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Jewish World Review May 17, 2000/ 12 Iyar, 5760

Wesley Pruden

Wes Pruden
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The Sunday school for Republicans -- MAKING NICE is nice enough, but Leo Durocher got it right. Nice guys, whether in the National League or in politics, finish in the cellar.

Nevertheless, a group of clergymen has come up with something called the Interfaith Alliance Framework for Civility, which is more than a mouthful in behalf of a plea for politicians to "reject personal attacks, innuendo or stereotyping in describing or referring to your opponent."

What kind of fun would that be?

Hillary Rodham Clinton, the queen of the meanest attack machine since Patton's Third Army raced across France, signed up. Of course she would. So has George W., who learned from Lee Atwater (or at least the Republicans hope he did). So has Al Gore, demonstrating that even a cigar-store Native American can have a little fire in his belly and not turn to ashes. Yet. And so did Bill Bradley and Orrin Hatch. Look where it got them, though Orrin, reminding everyone of what a buddy he is of Teddy Kennedy, still dreams of a seat on the Supreme Court.

(Why does Teddy never boast of his palship with Orrin?)

In fact, John McCain took the pledge, though it is not clear whether he signed up before or after he trashed Jerry Falwell as being no better than Louis Farrakhan or Al Sharpton.

The civility clerics, representing Catholics, Protestants, Muslims and Jews whether Catholics, Protestants, Muslims and Jews like it or not, want the pols of autumn to promise not to say mean things about each other, like the accurate stuff everybody was saying during President Clinton's impeachment trial.

"The nation was disturbed by all the charges during the impeachment proceedings and by the really heavy, nasty rhetoric from both sides of the aisle," says the Rev. C. Welton Gaddy, the executive director of the alliance. (Why are we not surprised that the executive director of these godly worthies parts his name on the left?)

Mr. Gaddy says there's a groundswell out there in Peoria and Boise and Springfield for the idea of making nice. "We started to get calls from our members nationwide asking if we would address the issue of civility. The rhetoric was dividing communities and making it difficult for people to cooperate together."

The civility warriors hired halls and asked religious leaders and laymen nearly everywhere to tell them how to get pols to act more, well, nice. They met in the U.S. Senate Caucus Room and in other places in Nashville; Manchester, N.H.; Des Moines; Cambridge, Mass.; Los Angeles; and San Francisco. Everyone there was just as nice as nice could be.

"We were asked after the shootings at Columbine to go to Denver to have a meeting, and that was one of our most moving summits," Mr. Gaddy says. "In that group we had the pastor of one of the boys who did the shooting."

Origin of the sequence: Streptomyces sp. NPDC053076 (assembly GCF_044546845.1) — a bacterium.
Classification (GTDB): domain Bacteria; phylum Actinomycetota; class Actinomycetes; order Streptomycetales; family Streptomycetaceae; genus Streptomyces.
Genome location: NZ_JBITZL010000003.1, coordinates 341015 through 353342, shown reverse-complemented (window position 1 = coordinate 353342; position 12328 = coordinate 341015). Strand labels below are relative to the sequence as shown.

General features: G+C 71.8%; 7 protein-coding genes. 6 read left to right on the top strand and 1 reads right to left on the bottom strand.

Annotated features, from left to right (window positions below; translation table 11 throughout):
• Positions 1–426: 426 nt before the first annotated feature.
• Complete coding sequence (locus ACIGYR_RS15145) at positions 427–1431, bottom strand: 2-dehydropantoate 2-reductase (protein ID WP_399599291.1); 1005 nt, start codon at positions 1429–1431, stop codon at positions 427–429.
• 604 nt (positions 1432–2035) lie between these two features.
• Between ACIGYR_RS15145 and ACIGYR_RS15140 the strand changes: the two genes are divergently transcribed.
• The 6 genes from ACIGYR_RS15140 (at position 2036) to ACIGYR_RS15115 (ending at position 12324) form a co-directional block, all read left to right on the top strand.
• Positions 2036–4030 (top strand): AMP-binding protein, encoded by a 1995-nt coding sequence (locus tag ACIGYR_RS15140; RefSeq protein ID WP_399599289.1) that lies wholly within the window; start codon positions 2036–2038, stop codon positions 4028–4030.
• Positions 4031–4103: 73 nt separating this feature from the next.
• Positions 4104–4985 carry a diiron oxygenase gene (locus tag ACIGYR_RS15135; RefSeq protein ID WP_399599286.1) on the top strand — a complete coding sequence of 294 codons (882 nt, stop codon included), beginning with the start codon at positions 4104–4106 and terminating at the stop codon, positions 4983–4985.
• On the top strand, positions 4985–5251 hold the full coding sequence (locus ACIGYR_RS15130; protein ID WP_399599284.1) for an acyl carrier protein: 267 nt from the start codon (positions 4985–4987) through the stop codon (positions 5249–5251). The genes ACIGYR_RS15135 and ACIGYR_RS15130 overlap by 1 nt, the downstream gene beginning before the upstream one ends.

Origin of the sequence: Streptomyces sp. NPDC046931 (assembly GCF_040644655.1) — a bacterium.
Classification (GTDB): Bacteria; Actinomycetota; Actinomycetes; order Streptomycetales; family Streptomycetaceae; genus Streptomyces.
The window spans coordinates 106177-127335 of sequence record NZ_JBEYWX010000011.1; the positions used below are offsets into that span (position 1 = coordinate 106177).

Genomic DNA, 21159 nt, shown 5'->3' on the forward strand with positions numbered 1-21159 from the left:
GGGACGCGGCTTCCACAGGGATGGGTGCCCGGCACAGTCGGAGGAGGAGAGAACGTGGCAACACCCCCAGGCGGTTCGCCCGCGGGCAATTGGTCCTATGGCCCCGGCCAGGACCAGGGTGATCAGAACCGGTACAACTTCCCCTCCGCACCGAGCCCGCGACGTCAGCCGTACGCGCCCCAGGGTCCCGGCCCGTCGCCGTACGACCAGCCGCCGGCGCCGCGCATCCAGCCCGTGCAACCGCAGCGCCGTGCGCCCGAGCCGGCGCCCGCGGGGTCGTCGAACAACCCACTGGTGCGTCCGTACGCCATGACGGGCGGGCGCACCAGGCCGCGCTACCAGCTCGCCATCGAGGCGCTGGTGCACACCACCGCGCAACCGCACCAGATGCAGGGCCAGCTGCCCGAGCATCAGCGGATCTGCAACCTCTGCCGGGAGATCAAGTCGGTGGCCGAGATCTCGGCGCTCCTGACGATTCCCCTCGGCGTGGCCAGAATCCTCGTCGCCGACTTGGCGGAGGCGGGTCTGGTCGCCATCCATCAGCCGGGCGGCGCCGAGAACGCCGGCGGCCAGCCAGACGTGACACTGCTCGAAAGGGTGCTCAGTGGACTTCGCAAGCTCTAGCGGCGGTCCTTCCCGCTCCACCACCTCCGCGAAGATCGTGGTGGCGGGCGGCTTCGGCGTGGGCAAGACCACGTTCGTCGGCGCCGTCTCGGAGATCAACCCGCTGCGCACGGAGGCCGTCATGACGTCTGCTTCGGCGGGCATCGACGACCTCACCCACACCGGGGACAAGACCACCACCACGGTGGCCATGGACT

They passed around petitions asking politely candidates to show integrity in pitching woo to voters, to be fair and never to dis anybody.

"We have actively pursued senatorial candidates and some of the congressional candidates, and we worked very hard on all of the presidential candidates," Mr. Gaddy said. George W., in his original compassionate conservative mode, wrote in December that he agreed that a leader sets the tone for the campaign, "and, therefore, I have the primary responsibility for conducting my campaign in a respectful and decent way."

Well, it's true. But these civility campaigns always turn out to be Democratic campaigns. The Democrats urge, piously, for moral rearmament, and in the event, their opponents arrive moral and the Democrats show up re-armed.

Donna Brazile, who almost lost her job as Gore campaign manager when she got caught making racist remarks about whites, assured the preachers that Al and "his staff" can't wait to abide by the principles of goodness, just as soon as Al gets his rabies shots. "The entire Gore 2000 campaign staff . . . are aware that the vice president demands they conduct themselves and the campaign in keeping with these principles and that they will be responsible to me for any failure to do so."

Naturally Hillary Rodham Clinton thinks civility is a good idea. She and her husband have perfected the take-no-prisoners strategy that has strewn bodies (figuratively, of course) from Little Rock to Brooklyn, via Washington. Anyone who has resisted the Clinton lies over the past eight years has felt the suffocating ooze of the Clinton smear. You might think that the civility preachers would have demanded more than a mere signature from the first lady.

Politics, as Mr. Dooley famously observed, ain't beanbag. This is the secret the Democrats have kept from the Republicans for what seems like forever. The last thing we need on the scam now is a little holy water.

JWR contributor Wesley Pruden is editor in chief of The Washington Times. Comment by clicking here.


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05/10/00: Listening to the voice of an authentic man
05/08/00: First a lot of bluster, then the retreat
05/02/00: Good news for Rudy, bad news for Hillary
04/28/00: The long goodbye to Elian's boyhood
04/25/00: Spooked by Castro, Bubba blinks
04/14/00: One flag down and two memorials to go
04/11/00: Consistency finds a jewel in Janet Reno
04/07/00: Here's the good word (and it's in English)
04/04/00: When bureaucrats mock the courts
03/28/00: How Hollywood sets the virtual table
03/24/00: Dissing a president can ruin a whole day
03/20/00: When shame begets the painful insult
03/14/00: The risky business of making an apology
03/10/00: The pouters bugging a weary John McCain
03/07/00: When all good things (sob) come to an end

© 2000 Wes Pruden